Roger Federer, the tennis champion, has been ruling the courts with such conviction for over a decade that he appeared to be unbeatable. Indeed, he carried into the courts not just his racket and his silky skills but an aura of invincibility, and his opponents were mentally beaten before they even struck the first ball.
Then it happened, in 2008 he lost in the semi-finals of the Australian Open to a young pretender, Novak Djokovic, then to another young gun, Andy Murray, in the Barclays Dubai Championships. Not long after a player with a curious name of Mardy Fish, one who ranked nearly 100 places below in the world tennis ranking, sent the great champion packing. Yes, the mould has been broken; no longer can Federer add the air of an almost godlike certainty of victory on top of his formidable skill. Suddenly he appears to be very human, and every player in the top tennis circle fancies his chance against the once invincible champion. Now, Federer is merely a player to be wary of rather than one to be feared.
Serena Williams is also a tennis phenom and matches Ferderer in Grand Slam wins. However, while Federer brought on to the court an air of graceful formidability, Serena exuded intimidating aggression.
But whatever is the respective demeanour of these two champions, the end is nigh. No one can challenge the greatest champion of all, Father Time. Indeed as far as the eclipse of these two great sports personalities is concerned, it has been written on the wall, ‘this too shall pass’. The change of a situation demands a change of attitude. And Federer, to his credit, takes this inevitability with graceful equanimity. He has always been (as one sportswriter penned) ‘humble in victory and gracious in defeat’. Serena, on the other hand, epitomised the words of the great Welsh poet Dylan Thomas (1914 –1953), ‘Do not go gentle into that good night. Rage, rage against the dying of the light’.
Serena is not alone in this stubbornness. For thousands of years kings, emperors and leaders have tried their humanly best to deny the impact of Father Time. They plan, prepare and even pray for permanence. Though they accept, albeit reluctantly, that they cannot live forever, they still try to create monuments and dynasties that they believe could challenge the march of time and tide of change.
In the year 221 BCE when the Prince Zheng of the House of Qin in the Kingdom of Zhou, through cunning alliances and outright military excellence, defeated the other six kingdoms during the Warring States Period in China and brought them under his total control, he created a new title, Huang Di. One version of the story says that the word ‘Huang’ meant ‘great’, while the word ‘Di’ referred to the Supreme God in Heaven, creator of the world. By joining these two words for the first time, he created a title befitting his feat of uniting the seemingly endless Chinese realm Thus he took the title, Shi Huang Di, which could be translated as ‘the first or commencing emperor’. Since the Chinese believed their empire encompassed the whole world, literally he was Qin the First Emperor of the Whole World.
Qin Shi Huang Ti went on to strengthen his empire by building an efficient administrative and military system. He unified China economically by standardizing the units of measurements such as weights and measures, the currency, the length of the axles of carts (so every cart could run smoothly in the ruts of the new roads), the legal system, and so on. The emperor also developed an extensive network of roads and canals connecting the provinces to improve trade between them and to accelerate military marches to pacify recalcitrant provinces. Indeed he instituted a phase of development which transformed then the erstwhile shifting alliance of bickering warring states into one unified Kingdom. He declared that he had built a dynasty that would rule for a thousand years. As it turned out the Qin Dynasty barely survived a dozen years after his death in 210 BCE. It crumbled to palace intrigues, treacheries and civil strife which led the way to the establishment of a new dynasty, the Han. So what appeared to be intransmutable too succumbed to the law on change.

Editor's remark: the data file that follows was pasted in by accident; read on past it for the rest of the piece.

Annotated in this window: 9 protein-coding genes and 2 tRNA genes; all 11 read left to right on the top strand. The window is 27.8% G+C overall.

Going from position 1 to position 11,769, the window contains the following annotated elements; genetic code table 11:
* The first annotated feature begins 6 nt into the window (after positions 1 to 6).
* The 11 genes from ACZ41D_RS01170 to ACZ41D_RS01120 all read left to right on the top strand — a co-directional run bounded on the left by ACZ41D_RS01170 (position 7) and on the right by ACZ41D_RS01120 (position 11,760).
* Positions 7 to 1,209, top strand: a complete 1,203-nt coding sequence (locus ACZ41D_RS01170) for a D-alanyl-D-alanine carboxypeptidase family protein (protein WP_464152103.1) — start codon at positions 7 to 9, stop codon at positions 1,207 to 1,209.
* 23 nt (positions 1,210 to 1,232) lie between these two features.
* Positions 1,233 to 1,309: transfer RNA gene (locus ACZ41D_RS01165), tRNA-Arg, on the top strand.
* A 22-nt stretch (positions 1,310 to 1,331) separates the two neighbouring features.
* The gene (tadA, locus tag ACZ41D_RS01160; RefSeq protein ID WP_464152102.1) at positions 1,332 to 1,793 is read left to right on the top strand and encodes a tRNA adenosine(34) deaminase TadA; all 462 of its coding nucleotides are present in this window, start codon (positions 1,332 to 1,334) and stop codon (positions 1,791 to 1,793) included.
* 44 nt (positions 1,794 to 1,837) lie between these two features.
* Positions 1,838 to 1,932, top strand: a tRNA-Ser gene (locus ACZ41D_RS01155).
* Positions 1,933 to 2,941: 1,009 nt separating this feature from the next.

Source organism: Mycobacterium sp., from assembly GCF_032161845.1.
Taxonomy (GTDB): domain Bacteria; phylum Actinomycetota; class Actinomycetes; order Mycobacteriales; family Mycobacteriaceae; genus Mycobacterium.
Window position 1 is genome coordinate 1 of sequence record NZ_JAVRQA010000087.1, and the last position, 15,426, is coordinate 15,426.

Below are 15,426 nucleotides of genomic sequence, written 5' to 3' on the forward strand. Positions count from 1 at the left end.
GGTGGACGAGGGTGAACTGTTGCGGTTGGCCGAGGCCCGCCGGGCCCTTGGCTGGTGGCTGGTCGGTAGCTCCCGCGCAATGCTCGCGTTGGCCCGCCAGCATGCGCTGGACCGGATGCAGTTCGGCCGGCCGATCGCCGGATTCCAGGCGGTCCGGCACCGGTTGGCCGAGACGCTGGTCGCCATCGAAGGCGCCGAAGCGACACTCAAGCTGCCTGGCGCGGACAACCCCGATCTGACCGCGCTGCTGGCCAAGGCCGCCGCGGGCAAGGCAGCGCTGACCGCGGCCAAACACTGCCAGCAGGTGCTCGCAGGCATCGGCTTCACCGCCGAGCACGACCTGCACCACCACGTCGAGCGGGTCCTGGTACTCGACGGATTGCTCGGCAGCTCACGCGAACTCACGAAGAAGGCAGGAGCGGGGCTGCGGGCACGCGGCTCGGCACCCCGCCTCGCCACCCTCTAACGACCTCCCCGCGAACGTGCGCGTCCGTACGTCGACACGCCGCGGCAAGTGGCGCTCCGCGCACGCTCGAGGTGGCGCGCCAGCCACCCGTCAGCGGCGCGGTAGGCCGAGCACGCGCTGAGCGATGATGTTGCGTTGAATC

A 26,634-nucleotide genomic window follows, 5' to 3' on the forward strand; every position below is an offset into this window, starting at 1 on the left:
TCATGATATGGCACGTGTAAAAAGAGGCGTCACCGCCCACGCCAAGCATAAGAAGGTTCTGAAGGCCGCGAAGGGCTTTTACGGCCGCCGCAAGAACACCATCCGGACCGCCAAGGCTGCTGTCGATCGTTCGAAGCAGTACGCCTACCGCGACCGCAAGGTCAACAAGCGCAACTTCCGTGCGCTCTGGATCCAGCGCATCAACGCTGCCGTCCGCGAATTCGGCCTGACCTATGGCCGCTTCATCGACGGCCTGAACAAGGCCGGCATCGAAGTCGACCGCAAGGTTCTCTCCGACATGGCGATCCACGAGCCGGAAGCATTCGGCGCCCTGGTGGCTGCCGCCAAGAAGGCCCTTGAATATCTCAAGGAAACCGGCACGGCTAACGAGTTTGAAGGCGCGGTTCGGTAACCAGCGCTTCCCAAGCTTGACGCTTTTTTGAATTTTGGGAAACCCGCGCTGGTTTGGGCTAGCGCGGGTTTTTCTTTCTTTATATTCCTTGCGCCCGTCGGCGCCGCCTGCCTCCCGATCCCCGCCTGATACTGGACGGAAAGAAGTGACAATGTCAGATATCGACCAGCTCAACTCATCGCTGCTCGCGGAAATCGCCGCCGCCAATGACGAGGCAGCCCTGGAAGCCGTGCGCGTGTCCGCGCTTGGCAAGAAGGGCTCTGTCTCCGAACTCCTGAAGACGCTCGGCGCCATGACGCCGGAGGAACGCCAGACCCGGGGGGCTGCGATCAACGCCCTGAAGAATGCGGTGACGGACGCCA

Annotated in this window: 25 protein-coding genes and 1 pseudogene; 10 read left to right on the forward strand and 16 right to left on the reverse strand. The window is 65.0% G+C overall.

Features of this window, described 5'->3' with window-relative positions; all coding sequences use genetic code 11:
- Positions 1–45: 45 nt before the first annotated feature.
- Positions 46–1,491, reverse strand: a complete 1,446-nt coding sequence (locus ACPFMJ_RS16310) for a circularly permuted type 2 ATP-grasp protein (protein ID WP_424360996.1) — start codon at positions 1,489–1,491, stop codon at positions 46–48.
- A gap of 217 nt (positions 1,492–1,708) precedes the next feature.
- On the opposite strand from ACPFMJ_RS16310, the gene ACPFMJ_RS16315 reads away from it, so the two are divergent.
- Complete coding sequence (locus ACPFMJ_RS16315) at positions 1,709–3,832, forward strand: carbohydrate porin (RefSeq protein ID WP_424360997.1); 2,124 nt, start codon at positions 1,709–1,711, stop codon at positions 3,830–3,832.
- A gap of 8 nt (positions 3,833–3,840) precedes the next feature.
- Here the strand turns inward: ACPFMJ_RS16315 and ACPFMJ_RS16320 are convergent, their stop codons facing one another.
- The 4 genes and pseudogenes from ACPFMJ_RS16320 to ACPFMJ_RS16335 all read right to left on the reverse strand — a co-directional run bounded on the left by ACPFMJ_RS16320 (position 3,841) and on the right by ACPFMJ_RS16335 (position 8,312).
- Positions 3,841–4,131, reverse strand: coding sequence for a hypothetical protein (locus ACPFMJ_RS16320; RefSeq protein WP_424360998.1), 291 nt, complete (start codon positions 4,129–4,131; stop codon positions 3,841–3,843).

Perhaps the English poet Percy Bysshe Shelley (792-1822) captured this fact most succinctly in his poem ‘Ozymandias’
I met a traveller from an antique land
Who said: Two vast and trunkless legs of stone
Stand in the desert. Near them, on the sand,
Half sunk, a shattered visage lies, whose frown,
And wrinkled lip, and sneer of cold command,
Tell that its sculptor well those passions read,
Which yet survive, stamped on these lifeless things,
The hand that mocked them, and the heart that fed,
And on the pedestal these words appear:
“My name is Ozymandias, King of Kings:
Look upon my works, ye Mighty, and despair!”
Nothing beside remains. Round the decay
Of that colossal wreck, boundless and bare
The lone and level sands stretch far away.
The poet met a person who travelled to Egypt. The traveller related that he saw in the middle of the desert the ruin of a statute, of which only the two legs remained standing in the sand, and nearby lay the broken head. From the expression on the face of the statute and, more pointedly, from the inscription on the pedestal it was obvious that the King was a man of ruthless power and arrogance. He appeared to challenge the gods themselves with the words: ‘My name is Ozymandias, King of Kings: Look upon my works, ye Mighty, and despair!’ Yet for all his boasting, he time too past, for “Nothing beside remains. Round the decay of that colossal wreck, boundless and bare, the lone and level sands stretch far away.”
This poem reminds us of the teaching of the impermanence of things. Even things that are at the pinnacle of greatness today will prove to be ephemeral and in time would be just a faded memory. The great sports champions, the mighty rulers, the powerful leaders, for them and for all of us ‘this too shall pass.’